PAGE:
Security personnel implement security measures at the Ninoy Aquino International Airport Terminial 3. The United States on Thursday, December 27 urged the Philippines to improve the airport security. photo by DJ Diosina

Malacañang said on Friday, December 28 that the Philippine government is prioritizing the implementation of tougher security measures after the U.S. Department of Homeland Security (DHS) announced that aviation security at Manila’s Ninoy Aquino International Airport (NAIA) was not up to par with international security standards.

Philippine Presidential Spokesperson Salvador Panelo said on Friday that “ensuring the safety of the traveling public is one of the critical interests of our government in view of the looming threat of terrorism.”

“We assure everyone that the Philippine government, through the Department of Transportation (DOTr), the Manila International Airport Authority (MIAA), and the Office for Transportation Security (OTS), is prioritizing the implementation of strict security measures at the Ninoy Aquino International Airport,” added Panelo.

Panelo also alluded to the notorious “tanim bala” schemes, which involved airport security personnel planting illegal ammunition in unsuspecting passengers’ luggages for extortion, and declared them “a thing of the past.”

“We thus laud the existing efforts of our various officials in the transport industry who have tirelessly made sure that our passengers reach their destinations from our transit stations safely and efficiently,” he said.

In a statement on Wednesday, December 26, the DHS said that “Aviation security at Ninoy Aquino International Airport (MNL), which serves as a last-point-of-departure airport for flights to the United States, does not maintain and carry out effective security consistent with the security standards established by the International Civil Aviation Organization (ICAO).” 

The DHS’ determination was based off assessments carried out by Transportation Security Administration (TSA) security experts.  

Airlines issuing tickets for travel between the U.S. and NAIA were immediately directed to notify passengers in writing of the determination.  All U.S. airports offering regular flights to Manila were also directed to prominently display the advisory, which was also published in the Federal Register.

MIAA says no reason to be alarmed

On Thursday, MIAA said that the agency had acknowledged the TSA’s concerns and said that there was “no cause for alarm.”

“All points raised by the Transportation Security Administration (TSA) auditors have either been addressed or are in the process of being addressed.  There’s no cause for alarm given as we put in place security enhancements following the recommendations of the U.S. TSA,” said MIAA General Manager Ed Monreal during a Thursday press conference.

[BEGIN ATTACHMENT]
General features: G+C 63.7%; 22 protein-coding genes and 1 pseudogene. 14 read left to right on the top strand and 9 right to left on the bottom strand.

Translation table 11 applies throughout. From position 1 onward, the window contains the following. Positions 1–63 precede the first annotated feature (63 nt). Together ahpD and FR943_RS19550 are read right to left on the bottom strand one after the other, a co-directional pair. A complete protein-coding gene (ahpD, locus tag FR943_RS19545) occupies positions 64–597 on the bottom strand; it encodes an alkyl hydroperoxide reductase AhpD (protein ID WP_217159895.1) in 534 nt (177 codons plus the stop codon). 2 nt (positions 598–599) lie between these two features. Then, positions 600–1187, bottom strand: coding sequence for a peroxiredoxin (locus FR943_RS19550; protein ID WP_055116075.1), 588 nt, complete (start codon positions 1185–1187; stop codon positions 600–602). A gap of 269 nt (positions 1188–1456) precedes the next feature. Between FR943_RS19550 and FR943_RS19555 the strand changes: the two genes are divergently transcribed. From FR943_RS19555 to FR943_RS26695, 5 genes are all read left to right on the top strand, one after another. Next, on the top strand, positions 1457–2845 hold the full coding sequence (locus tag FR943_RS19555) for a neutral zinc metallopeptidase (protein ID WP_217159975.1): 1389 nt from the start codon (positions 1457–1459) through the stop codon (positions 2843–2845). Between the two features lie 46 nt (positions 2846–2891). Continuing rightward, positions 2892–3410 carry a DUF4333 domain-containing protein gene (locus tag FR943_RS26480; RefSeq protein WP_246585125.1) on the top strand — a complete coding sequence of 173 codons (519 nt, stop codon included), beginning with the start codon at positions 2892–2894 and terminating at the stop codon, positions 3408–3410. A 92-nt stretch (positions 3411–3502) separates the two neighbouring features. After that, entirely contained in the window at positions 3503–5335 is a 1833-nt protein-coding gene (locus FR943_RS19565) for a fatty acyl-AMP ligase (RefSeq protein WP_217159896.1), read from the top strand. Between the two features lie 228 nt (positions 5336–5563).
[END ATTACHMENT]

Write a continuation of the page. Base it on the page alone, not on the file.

Monreal also urged passengers to cooperate with the ongoing security improvements and to “submit themselves to security inspections when warranted.”

“Standards are there so the global aviation community will have a common reference point, and it is highly important that our aviation security protocols in NAIA meet if not exceed.  This is our obligation, and shall remain our commitment to the traveling public,” he added.

U.S Ambassador to the Philippines Sung Kim said in a Thursday statement that the U.S. was working closely with the Philippines’ Department of Transportation (DOTr) and related agencies.

He added that they “have every confidence in their leadership and their commitment to improve aviation security.”

“Philippines authorities have worked diligently to improve security measures and we fully expect that they will soon meet ICAO security standards,” said Kim.

Kim also said that the U.S. State Department had approved $5 million to go towards airport security improvements at NAIA in both technology and training.

Security improvements

The DOTr said on Wednesday that the installation of new security equipment such as X-ray machines, walk through metal detectors, and alarm systems were among the given TSA recommendations.  The equipment, it added, are expected to be installed and used by the second quarter of 2019.

The department also said that direct instructions to carry out manual interventions such as the hiring of additional 24/7 MIAA-contracted guards were given in the meantime.  

New background check procedures for newly hired airport personnel, a change in “security culture” among longtime NAIA personnel, and the submission of National Bureau of Investigation (NBI) clearances for all MIAA access pass holders, were also among other TSA recommendations.

“In this regard, re-trainings have been, and continue to be conducted to instill in every personnel [the] need to be consistent in every aspect of security,” the DOTr said.

Last week, Monreal told the Philippine government’s official news agency that management had already started security system improvements such as replacing single view X-ray machines with double view X-ray machines to comply with current international aviation standards.

Also last week, Immigration Port Operations Division chief Grifton Medina said that numerous electronic gates — meant to reduce long queues at immigration counters — were installed in NAIA and other major Philippine airports in Cebu, Clark, and Davao this year.

In the Wednesday statement following the U.S.’ determination, the Philippine DOTr said it was fully committed to improving NAIA.

“Rest assured that the government, the DOTr, the MIAA, and the OTS are fully committed in employing all measures available to ensure the security and safety of the traveling public,” said the DOTr.

Panelo on Friday said the government remains “fully committed in our continuing efforts to enhance and secure our airports and eventually protect and ensure the safety of travelers.” 

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